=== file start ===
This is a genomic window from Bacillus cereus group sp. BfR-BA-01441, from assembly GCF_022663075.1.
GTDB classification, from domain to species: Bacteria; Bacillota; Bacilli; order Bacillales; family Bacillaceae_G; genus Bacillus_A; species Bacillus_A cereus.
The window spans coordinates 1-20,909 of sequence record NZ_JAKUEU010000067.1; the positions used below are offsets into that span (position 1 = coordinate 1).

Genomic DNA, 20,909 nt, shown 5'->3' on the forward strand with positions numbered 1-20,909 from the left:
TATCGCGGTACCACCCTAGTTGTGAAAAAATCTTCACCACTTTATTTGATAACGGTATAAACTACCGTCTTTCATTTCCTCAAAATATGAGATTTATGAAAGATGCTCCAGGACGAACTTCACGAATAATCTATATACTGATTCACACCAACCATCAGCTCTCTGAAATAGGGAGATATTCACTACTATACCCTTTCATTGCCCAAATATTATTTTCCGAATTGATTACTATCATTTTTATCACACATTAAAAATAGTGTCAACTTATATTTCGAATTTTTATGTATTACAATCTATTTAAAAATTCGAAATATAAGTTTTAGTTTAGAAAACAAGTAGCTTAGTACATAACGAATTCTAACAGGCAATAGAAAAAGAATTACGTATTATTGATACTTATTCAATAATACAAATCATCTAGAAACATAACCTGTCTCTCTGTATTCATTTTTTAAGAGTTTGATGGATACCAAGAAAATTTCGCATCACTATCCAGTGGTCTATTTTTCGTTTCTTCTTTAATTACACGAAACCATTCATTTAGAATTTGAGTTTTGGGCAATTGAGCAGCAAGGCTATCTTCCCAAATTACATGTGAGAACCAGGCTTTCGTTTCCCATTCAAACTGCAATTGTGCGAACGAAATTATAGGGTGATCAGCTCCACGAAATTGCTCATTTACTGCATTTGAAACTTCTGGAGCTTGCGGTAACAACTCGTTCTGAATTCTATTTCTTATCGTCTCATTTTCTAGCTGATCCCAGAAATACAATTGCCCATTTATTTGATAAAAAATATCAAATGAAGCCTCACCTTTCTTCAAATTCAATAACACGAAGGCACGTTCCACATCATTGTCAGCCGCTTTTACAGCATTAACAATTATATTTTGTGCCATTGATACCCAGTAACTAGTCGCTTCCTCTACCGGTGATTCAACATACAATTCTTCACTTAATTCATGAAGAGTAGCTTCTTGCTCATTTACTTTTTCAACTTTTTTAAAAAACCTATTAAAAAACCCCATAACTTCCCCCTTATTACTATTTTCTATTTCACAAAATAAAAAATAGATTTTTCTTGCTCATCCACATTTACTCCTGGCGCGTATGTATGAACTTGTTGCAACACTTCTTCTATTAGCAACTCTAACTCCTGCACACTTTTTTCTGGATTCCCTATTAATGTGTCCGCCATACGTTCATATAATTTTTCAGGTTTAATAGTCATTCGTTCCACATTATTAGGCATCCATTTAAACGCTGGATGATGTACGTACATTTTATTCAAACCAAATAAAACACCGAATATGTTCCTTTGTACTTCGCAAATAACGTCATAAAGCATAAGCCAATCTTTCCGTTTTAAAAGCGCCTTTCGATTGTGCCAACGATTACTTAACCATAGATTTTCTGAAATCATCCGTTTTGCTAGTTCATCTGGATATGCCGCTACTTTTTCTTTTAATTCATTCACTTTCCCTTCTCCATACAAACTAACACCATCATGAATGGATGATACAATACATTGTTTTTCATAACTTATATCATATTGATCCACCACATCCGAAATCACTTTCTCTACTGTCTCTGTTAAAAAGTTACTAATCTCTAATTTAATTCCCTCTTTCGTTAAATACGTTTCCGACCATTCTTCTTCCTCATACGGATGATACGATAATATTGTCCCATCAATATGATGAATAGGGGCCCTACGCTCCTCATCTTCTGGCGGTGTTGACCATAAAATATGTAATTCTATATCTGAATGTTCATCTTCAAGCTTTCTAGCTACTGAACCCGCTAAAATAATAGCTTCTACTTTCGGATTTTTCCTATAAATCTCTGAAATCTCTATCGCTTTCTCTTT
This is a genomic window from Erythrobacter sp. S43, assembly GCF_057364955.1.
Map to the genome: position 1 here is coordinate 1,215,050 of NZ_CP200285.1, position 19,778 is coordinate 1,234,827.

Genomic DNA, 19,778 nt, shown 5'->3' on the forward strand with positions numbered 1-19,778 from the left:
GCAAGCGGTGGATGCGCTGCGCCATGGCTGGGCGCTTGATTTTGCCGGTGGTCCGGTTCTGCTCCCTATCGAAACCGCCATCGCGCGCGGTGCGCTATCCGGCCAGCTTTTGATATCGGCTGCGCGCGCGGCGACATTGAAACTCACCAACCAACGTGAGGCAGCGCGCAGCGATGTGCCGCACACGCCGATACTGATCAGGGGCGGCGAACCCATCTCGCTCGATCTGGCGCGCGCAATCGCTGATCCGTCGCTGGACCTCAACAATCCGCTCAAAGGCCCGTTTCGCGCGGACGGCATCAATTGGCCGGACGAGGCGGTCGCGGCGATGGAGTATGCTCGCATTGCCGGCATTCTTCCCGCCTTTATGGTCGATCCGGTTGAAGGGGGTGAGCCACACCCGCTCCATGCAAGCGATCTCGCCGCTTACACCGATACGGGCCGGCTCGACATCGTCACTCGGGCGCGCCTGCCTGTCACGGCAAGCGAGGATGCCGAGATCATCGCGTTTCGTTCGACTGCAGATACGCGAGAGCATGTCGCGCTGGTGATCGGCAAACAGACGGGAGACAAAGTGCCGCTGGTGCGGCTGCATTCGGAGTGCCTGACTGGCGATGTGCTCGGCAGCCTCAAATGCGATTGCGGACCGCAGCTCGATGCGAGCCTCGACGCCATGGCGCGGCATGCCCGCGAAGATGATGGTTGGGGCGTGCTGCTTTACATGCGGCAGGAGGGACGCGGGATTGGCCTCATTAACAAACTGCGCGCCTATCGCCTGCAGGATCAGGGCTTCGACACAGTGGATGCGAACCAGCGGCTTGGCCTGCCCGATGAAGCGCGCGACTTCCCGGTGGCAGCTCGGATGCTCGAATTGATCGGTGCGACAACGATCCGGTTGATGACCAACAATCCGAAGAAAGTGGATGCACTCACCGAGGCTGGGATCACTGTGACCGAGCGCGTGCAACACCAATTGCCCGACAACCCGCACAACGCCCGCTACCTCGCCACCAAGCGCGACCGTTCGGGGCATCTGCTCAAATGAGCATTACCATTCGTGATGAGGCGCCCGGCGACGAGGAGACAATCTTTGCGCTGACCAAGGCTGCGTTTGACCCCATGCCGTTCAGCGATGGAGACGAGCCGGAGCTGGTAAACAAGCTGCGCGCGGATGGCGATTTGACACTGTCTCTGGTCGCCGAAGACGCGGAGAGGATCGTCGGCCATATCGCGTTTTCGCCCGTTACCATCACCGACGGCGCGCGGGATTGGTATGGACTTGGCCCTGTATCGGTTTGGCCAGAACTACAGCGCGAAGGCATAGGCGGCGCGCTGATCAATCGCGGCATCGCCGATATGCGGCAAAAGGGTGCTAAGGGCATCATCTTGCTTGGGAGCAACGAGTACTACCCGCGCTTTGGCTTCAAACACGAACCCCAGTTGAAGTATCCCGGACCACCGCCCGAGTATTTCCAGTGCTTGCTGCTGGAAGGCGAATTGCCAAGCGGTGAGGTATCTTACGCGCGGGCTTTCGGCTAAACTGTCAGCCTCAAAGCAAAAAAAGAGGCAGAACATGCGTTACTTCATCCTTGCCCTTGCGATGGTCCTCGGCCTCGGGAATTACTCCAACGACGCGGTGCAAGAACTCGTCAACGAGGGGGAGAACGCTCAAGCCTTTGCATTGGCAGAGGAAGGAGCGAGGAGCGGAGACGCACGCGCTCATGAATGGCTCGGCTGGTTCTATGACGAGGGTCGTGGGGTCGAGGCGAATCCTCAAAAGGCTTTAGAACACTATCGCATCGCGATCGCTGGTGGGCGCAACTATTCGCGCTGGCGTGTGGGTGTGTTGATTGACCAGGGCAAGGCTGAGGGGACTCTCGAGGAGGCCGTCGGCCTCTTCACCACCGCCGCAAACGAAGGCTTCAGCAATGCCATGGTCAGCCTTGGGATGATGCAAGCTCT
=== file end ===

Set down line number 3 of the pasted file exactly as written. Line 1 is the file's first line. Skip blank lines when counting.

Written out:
The window spans coordinates 1-20,909 of sequence record NZ_JAKUEU010000067.1; the positions used below are offsets into that span (position 1 = coordinate 1).